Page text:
Fall Color Update: Photos from Blue Ridge Parkway


Rough Ridge & Grandfather Mountain

Fall Color Report: We found great color today on the Blue Ridge Parkway near Grandfather Mountain. The hike on Rough Ridge is in peak color. Nearby areas, including the Linn Cove Viaduct, are approaching peak color. Also, we found brilliant colors in Banner Elk and at Beech Mountains. See more fall color photos today from the North Carolina Mountains.

Updated Fall Foliage Report for the NC Mountains


Peak Fall Color at Graveyard Fields is usually the second week of October

October 2, 2012 Asheville Fall Color Update: Recent clouds and rain slowed the color change, so there’s only spotty color in the higher elevations. Sunny skies and cool nights return tomorrow, the perfect combination for the best colors. By this weekend, best color will be above 4,500 feet, including Beech Mountain, Craggy Gardens and the highest sections of the Blue Ridge Parkway. Make your reservations NOW for lodging and outdoor adventures since many are reporting the busiest fall in many years and almost booked up especially on weekends.

With the 5,000-foot elevation change within 50 miles of Asheville, the Blue Ridge and Great Smoky Mountain ranges have one of the longest-running autumn leaf color displays in the country. No matter when you visit in the last three weeks of October, you can find great color. Peak color begins in the highest elevations and gradually moves down to the lowest elevations by early November. Since the Blue Ridge Parkway changes elevation from the ridgetops to the valleys, it’s the best place to find the best color. Other great ways to enjoy the beautiful outdoors are zip line canopy tours, whitewater rafting, hiking and waterfalls.

Here’s the forecast for when and where to find peak color:

October 4-11: Highest elevations north of Asheville above 5,000 feet show the most color, especially in the Mount Mitchell, Craggy Gardens, Grandfather Mountain, Beech Mountain areas. Other great spots include Roan Mountain and Mt LeConte in the Great Smoky Mountains.

October 9-17: Color increases in elevations greater than 4,000 feet, including the Mount Pisgah, Black Balsam, Devil’s Courthouse, Waterrock Knob and Graveyard Fields, southwest of Asheville on the Blue Ridge Parkway. It will also be peak color in the Highlands area, including Whiteside Mountain and the Shadow of the Bear, with plenty of waterfalls to enjoy.

October 14-23: Many of the surrounding mountains around Asheville show plenty of color, especially in the 3,000-4,000 foot elevation range. Take the Parkway north or south from Asheville. A great hike in Pisgah National Forest would be Looking Glass Rock or Cradle of Forestry. North of Asheville, head to Linville Gorge with hikes to the top of Table Rock and Hawksbill Mountain or to Linville Falls.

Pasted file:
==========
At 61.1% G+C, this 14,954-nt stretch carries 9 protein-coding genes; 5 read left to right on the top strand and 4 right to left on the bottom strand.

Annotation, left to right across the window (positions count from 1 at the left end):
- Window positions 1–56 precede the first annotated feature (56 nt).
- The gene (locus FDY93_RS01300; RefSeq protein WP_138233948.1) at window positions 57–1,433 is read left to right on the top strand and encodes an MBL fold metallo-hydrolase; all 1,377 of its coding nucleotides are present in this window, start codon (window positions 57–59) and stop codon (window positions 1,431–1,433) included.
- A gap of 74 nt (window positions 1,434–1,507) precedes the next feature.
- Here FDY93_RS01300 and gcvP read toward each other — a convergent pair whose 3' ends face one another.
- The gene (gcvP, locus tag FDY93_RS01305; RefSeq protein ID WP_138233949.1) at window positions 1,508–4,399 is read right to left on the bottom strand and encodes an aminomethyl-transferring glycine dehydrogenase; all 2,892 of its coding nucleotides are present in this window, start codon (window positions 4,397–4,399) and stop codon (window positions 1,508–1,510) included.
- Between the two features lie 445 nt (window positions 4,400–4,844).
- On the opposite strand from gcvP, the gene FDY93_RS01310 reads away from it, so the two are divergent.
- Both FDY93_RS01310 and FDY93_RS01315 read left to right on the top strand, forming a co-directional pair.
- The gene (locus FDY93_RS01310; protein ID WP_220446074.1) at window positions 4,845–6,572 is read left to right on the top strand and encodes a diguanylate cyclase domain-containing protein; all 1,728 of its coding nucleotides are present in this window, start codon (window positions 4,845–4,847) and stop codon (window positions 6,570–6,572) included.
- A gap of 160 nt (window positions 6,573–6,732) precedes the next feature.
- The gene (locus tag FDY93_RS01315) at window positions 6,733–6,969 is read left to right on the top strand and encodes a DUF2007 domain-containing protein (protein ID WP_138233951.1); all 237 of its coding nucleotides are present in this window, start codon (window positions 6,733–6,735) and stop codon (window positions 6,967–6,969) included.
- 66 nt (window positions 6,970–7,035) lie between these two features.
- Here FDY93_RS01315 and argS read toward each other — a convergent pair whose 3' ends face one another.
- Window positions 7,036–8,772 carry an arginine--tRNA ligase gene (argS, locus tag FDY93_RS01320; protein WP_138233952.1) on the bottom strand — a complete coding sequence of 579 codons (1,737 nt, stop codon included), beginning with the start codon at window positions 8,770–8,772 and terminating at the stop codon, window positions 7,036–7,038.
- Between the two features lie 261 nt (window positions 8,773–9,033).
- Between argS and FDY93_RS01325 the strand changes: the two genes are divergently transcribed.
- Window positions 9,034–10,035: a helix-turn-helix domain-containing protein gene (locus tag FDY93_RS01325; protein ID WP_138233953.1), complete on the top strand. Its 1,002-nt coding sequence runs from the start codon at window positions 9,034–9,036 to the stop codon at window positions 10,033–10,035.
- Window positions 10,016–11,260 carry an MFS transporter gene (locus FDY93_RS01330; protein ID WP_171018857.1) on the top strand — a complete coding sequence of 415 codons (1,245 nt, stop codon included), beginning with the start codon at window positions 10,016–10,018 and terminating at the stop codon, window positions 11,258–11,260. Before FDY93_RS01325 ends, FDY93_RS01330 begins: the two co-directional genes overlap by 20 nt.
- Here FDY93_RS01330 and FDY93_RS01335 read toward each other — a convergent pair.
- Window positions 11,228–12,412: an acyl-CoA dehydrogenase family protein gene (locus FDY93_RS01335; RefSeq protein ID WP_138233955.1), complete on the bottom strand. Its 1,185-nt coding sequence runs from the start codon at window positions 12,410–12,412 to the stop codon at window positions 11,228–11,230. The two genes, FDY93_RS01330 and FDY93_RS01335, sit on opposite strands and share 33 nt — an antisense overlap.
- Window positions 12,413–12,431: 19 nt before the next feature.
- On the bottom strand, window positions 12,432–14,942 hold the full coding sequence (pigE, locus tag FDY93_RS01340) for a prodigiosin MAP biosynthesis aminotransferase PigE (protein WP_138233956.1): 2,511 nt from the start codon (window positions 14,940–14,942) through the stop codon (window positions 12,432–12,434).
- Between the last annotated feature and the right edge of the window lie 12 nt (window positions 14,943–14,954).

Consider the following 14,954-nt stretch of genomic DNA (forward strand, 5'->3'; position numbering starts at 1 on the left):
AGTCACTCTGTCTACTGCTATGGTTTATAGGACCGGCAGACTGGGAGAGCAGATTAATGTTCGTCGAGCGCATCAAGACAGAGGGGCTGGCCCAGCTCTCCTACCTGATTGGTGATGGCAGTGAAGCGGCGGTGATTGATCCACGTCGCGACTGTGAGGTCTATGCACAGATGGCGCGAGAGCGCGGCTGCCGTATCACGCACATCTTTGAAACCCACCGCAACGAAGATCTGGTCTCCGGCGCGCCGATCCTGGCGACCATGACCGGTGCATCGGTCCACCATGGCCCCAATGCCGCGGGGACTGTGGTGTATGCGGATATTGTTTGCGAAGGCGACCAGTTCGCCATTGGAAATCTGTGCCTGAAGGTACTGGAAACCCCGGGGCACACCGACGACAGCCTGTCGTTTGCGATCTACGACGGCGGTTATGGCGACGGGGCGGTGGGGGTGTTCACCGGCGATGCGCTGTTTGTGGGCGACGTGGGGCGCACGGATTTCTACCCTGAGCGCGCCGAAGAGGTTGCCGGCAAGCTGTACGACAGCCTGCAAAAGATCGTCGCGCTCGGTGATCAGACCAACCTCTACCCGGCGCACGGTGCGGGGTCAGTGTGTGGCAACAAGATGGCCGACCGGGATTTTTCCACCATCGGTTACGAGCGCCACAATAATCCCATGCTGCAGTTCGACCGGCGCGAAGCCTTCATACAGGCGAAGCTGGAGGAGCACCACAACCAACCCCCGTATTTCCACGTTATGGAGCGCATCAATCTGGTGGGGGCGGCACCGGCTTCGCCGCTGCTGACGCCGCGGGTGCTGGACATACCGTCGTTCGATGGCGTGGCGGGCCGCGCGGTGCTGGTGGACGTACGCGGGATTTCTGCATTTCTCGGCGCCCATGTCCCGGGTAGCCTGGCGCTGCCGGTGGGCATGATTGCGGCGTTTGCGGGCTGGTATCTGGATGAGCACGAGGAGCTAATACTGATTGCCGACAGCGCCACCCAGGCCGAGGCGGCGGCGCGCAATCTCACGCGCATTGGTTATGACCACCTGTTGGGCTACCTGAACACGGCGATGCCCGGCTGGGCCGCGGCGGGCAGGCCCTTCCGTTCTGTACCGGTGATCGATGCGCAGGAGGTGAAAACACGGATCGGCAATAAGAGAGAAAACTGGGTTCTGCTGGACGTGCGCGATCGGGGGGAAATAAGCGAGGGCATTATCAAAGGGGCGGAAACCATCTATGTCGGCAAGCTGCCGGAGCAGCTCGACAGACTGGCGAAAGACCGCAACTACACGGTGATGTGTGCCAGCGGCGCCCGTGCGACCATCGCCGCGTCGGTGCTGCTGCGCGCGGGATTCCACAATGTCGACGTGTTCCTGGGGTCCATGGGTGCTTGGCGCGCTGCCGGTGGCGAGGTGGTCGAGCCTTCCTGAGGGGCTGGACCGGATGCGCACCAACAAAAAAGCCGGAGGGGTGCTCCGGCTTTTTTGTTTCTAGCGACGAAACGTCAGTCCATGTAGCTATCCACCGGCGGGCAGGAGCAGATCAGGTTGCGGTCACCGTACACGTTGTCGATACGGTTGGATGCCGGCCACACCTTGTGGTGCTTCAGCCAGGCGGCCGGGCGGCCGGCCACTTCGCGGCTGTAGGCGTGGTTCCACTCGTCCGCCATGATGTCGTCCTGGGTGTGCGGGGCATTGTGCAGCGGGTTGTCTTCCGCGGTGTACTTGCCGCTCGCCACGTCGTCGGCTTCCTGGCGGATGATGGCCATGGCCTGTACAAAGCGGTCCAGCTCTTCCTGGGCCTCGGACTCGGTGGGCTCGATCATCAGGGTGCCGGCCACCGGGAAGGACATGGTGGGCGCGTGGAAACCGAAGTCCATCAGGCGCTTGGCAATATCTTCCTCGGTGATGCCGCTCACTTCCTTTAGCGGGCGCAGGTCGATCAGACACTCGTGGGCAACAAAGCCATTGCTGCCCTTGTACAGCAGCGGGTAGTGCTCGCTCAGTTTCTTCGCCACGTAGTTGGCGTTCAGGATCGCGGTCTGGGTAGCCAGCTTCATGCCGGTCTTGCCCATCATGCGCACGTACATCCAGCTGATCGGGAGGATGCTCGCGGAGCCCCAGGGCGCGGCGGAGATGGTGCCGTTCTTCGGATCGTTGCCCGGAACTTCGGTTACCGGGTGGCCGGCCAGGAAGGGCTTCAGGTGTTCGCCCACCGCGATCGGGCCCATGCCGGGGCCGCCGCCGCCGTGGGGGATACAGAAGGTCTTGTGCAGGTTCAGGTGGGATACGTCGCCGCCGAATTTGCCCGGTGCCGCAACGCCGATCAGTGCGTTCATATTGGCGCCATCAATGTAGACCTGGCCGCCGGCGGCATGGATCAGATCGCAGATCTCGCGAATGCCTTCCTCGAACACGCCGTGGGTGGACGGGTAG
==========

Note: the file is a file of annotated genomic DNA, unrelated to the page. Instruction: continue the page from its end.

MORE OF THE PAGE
October 19-28: The city of Asheville (2,000 feet elevation) shows the brightest colors, along with areas around Hendersonville and Brevard. This is the perfect time for a waterfall hike in DuPont State Forest or leisurely walk at the NC Arboretum. This is also the peak leaf color for Biltmore Estate.

October 24-November 2: The color show concludes in the Chimney Rock and Lake Lure area (elevation of 1,300 feet).

For more information, see our Asheville Fall Color Guide. And see our Asheville Vacation Guide for our 550-pages and 1,600 photos to help you plan a visit.

Scenic Fall Drives in the North Carolina Mountains


Blue Ridge Parkway near Waterrock Knob in NC

Take a scenic drive to enjoy the fall foliage colors in the mountains of North Carolina near Asheville. The most spectacular scenic drive is the Blue Ridge Parkway. A short drive north from Asheville (24 miles from downtown) takes you up about 3,000 feet in elevation to Craggy Gardens with wonderful mountain views. There is a large picnic area and a short hike to the top of Craggy Pinnacle. Continue north on the Parkway for nine miles and turn left onto N.C. 128 to Mount Mitchell State Park. The highest mountain east of the Mississippi River provides sweeping views.

Drive south on the Blue Ridge Parkway and return to Asheville via the Forest Heritage National Scenic Byway.  From the Parkway, take the exit for US 276 Forest Heritage Scenic Byway (at milepost 412 on the Parkway) to Brevard and stop at Looking Glass Falls and Cradle of Forestry, or hike to to the top of Looking Glass Rock. Once in Brevard, follow NC 280 back to Asheville. See our Forest Heritage Scenic Byway Guide.

Drive along the winding US Highway 64 for 100 miles through the Blue Ridge Mountains, including charming towns like Lake Lure, Chimney Rock, Cashiers and Highlands, and by plenty of beautiful scenery and waterfalls along the way. See our Highway 64 Guide.

Starting at the top of Mt. Mitchell, drive 52 miles among the peaks and valleys of Yancey and Madison counties, through the Toe River Valley and through Burnsville on the Mt. Mitchell Scenic Byway Guide.  In addition to expansive views, Mt Mitchell features an observation tower, hiking trails, picnic areas, a natural history museum and a restaurant.